You can't copy press unless you're with Copiepresse …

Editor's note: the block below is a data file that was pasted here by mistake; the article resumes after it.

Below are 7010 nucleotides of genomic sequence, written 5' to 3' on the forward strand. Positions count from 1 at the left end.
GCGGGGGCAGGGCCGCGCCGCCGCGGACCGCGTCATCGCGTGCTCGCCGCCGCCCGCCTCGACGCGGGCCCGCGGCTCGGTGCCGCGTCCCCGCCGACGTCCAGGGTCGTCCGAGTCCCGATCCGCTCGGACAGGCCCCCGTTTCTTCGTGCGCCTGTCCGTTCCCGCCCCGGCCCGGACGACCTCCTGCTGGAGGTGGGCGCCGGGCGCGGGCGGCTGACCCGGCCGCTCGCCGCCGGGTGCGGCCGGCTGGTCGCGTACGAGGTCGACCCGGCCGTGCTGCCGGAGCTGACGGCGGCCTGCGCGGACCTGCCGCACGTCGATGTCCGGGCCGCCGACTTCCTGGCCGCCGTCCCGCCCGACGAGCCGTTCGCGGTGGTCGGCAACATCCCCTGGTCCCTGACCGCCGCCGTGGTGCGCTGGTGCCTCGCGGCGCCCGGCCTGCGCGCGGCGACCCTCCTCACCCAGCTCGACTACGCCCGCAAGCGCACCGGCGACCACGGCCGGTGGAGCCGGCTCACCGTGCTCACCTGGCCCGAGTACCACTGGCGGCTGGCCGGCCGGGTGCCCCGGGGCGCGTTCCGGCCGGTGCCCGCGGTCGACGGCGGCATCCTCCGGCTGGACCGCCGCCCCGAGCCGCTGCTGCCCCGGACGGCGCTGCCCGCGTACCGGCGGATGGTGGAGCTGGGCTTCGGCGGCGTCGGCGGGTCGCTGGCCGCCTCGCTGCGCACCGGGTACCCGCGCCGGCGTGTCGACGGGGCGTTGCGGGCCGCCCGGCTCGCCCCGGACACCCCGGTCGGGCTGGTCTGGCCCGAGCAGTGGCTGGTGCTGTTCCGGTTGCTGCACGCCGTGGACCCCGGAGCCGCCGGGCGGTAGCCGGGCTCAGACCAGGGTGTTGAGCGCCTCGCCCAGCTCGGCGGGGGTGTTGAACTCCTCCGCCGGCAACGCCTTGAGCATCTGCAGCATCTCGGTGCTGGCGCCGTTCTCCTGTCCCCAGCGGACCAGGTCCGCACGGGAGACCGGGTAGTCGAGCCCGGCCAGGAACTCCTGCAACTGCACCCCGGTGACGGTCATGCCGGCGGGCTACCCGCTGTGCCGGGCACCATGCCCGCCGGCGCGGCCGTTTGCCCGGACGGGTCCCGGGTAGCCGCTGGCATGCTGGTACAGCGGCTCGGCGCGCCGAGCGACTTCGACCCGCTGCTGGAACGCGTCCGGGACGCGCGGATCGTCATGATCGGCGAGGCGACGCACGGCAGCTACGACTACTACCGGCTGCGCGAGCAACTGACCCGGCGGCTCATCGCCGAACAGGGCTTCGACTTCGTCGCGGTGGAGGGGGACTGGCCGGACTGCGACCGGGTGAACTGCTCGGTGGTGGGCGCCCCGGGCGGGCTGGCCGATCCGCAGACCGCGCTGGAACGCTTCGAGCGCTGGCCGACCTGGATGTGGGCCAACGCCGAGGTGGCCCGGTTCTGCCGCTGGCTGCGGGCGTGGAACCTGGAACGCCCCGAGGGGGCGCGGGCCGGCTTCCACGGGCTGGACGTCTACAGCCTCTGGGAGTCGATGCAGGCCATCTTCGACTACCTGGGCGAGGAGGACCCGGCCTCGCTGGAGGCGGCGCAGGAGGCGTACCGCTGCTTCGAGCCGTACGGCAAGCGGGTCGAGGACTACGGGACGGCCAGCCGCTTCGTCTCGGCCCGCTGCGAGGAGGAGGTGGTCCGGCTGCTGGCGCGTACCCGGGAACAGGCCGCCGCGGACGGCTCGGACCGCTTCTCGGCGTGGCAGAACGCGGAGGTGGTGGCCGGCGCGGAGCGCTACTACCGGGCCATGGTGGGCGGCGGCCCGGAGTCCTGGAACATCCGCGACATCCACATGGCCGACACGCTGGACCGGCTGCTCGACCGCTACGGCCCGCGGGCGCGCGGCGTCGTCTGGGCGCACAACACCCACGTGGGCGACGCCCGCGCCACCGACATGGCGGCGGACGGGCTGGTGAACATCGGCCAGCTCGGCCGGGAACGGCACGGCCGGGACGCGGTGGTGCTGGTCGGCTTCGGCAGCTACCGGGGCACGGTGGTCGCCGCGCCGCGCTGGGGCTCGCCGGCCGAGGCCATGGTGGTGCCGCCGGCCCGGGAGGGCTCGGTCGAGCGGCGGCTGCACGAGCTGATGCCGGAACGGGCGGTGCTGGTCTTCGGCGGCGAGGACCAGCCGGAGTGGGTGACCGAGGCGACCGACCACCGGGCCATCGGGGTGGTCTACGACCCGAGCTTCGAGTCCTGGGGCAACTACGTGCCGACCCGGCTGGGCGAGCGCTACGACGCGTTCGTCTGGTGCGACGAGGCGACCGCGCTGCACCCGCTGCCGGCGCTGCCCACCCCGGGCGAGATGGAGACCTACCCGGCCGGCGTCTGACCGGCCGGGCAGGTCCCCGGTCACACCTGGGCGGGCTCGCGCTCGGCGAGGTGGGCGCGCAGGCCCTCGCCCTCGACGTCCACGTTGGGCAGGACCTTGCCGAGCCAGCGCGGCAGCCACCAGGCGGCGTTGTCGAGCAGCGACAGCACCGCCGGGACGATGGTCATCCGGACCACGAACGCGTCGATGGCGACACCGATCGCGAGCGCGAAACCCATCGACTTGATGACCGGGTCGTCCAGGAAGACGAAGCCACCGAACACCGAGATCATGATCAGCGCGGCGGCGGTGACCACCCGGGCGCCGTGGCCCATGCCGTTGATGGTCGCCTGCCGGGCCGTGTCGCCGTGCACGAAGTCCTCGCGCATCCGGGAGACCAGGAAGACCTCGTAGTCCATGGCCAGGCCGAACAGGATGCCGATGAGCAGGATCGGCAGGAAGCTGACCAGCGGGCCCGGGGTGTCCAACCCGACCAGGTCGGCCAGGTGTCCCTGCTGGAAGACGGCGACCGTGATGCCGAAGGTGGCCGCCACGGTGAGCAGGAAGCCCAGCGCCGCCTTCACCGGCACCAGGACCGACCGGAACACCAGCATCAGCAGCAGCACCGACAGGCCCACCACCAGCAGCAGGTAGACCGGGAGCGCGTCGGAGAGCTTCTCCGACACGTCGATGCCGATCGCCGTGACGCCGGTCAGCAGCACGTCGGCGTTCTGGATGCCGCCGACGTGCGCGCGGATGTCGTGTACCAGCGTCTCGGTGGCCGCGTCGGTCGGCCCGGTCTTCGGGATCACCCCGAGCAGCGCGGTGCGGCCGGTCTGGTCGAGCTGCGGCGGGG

Google: making the news as well as facilitating access to it The news broke yesterday that internet search leviathan Google Inc lost its appeal against Belgian ruling that blocked it from publishing links to local newspapers on its online news service. According to the Bloomberg report, compiled by the IPKat's friend Stephanie Bodoni, "The Court of Appeal in Brussels on May 5 upheld a 2007 lower court ruling that forced Google to remove links and snippets of articles from French- and German-language Belgian newspapers from and Google, the owner of the world's most-used search engine, faced a 25,000-euro ($36,300) daily fine for any delay in implementing the judgment [Quick question from Merpel, who is clueless with numbers: how long does it take Google to earn US$ 36,300?]]. Copiepresse, the group that filed the suit on behalf of the newspapers, said the snippets generated revenue for the search engines and that publishers should be paid for the content. The publications have a second suit pending in which they seek as much as 49.1 million euros for the period in which their content was visible on Google News. … Google said it remains committed to further collaborate with publishers in finding "new ways for them to make money from online news". [They've found one: it's called 'Let's sue Google'] Google has the option to appeal the ruling to the Cour de Cassation, Belgium's highest court [The Kat understands that this is more than a mere option, indeed a racing certainty. He also suspects that, if that looks likely to fail, Google will be raking over the embers of some Court of Justice of the European Union (ECJ) rulings on the interface of copyright and competition law with a view to engineering a reference to the ECJ that might either buy time or generate a favourable ruling]. "We believe Google News to be fully compliant with copyright law and we'll review the decision to decide our next course of action," Mountain View, California-based Google said in an emailed statement. "We believe that referencing information with short headlines and direct links to the source — as it is practiced by search engines, Google News and just about everyone on the web — is not only legal but also encourages web users to read newspapers online." …" Google has made it plain that, if publishers do not want their websites to appear in search results, technical standards like robots.txt and metatags enable them automatically to prevent the indexation of their content. This looks a bit like having to opt out. Can readers recall any other Google-related litigation recently, on the other side of the Atlantic, in which Google argued in favour of an opt-out …? Sources: "Google loses appeal over internet links to Belgian newspapers" here and "Google Loses Copyright Appeal Over Internet Links to Belgian Newspapers" here. Thank you, Toby Headdon (Berwin Leighton Paisner) for the links

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